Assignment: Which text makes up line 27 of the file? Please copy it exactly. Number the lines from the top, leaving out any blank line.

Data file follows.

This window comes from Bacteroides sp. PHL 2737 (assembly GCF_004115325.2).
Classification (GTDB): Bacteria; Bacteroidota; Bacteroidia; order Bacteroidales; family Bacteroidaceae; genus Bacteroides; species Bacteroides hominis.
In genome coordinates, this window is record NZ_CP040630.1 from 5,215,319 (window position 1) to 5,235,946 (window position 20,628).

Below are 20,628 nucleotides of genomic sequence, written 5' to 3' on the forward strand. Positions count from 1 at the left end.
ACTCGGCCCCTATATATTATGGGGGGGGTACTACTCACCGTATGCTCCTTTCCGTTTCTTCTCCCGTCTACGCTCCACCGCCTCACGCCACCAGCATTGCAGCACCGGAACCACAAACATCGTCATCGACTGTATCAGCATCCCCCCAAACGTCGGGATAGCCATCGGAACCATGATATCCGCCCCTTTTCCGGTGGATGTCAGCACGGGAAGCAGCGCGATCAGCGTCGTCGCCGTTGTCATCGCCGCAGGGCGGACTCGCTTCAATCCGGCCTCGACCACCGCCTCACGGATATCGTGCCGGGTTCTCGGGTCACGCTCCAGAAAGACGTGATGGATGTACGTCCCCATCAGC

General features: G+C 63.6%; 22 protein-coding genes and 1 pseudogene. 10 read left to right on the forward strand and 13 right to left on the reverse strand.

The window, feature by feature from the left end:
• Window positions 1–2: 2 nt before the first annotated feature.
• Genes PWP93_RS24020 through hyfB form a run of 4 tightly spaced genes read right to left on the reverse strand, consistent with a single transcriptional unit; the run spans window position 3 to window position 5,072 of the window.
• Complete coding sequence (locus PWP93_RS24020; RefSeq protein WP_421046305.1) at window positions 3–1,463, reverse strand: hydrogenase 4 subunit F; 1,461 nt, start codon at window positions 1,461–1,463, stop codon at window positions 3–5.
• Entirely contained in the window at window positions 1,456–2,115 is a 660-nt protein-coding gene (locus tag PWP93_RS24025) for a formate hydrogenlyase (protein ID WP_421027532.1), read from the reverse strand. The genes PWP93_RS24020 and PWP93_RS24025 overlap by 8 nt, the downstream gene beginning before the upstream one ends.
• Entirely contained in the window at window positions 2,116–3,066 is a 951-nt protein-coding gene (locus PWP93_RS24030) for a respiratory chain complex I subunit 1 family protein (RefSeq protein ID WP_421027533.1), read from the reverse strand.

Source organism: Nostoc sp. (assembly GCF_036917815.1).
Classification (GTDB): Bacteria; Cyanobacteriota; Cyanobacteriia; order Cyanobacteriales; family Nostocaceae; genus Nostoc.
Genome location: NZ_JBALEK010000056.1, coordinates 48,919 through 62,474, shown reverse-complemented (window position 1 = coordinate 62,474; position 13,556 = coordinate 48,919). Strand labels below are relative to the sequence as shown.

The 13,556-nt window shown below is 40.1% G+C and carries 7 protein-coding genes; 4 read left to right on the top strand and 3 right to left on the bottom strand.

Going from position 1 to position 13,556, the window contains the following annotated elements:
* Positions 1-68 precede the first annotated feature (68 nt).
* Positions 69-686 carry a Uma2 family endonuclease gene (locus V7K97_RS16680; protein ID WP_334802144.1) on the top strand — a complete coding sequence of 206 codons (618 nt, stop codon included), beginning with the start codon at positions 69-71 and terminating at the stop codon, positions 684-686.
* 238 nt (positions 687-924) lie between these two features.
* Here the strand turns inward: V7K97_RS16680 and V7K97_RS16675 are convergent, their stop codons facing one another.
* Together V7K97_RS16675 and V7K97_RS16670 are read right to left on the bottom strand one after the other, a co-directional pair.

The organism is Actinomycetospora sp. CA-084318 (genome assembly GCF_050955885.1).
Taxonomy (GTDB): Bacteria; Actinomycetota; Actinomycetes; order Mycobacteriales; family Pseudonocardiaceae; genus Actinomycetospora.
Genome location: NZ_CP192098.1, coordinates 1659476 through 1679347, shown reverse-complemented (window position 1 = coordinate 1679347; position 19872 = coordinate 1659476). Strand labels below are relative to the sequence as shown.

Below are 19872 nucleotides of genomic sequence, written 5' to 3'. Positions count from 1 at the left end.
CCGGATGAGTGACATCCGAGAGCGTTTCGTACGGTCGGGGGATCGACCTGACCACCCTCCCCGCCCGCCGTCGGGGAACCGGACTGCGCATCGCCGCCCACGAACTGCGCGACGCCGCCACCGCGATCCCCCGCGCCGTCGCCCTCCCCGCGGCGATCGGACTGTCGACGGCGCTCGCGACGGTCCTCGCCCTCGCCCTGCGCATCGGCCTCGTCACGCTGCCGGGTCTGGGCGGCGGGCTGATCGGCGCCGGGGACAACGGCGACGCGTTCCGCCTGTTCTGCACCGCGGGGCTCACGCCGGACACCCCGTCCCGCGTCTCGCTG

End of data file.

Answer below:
CCGGATGAGTGACATCCGAGAGCGTTTCGTACGGTCGGGGGATCGACCTGACCACCCTCCCCGCCCGCCGTCGGGGAACCGGACTGCGCATCGCCGCCCACGAACTGCGCGACGCCGCCACCGCGATCCCCCGCGCCGTCGCCCTCCCCGCGGCGATCGGACTGTCGACGGCGCTCGCGACGGTCCTCGCCCTCGCCCTGCGCATCGGCCTCGTCACGCTGCCGGGTCTGGGCGGCGGGCTGATCGGCGCCGGGGACAACGGCGACGCGTTCCGCCTGTTCTGCACCGCGGGGCTCACGCCGGACACCCCGTCCCGCGTCTCGCTG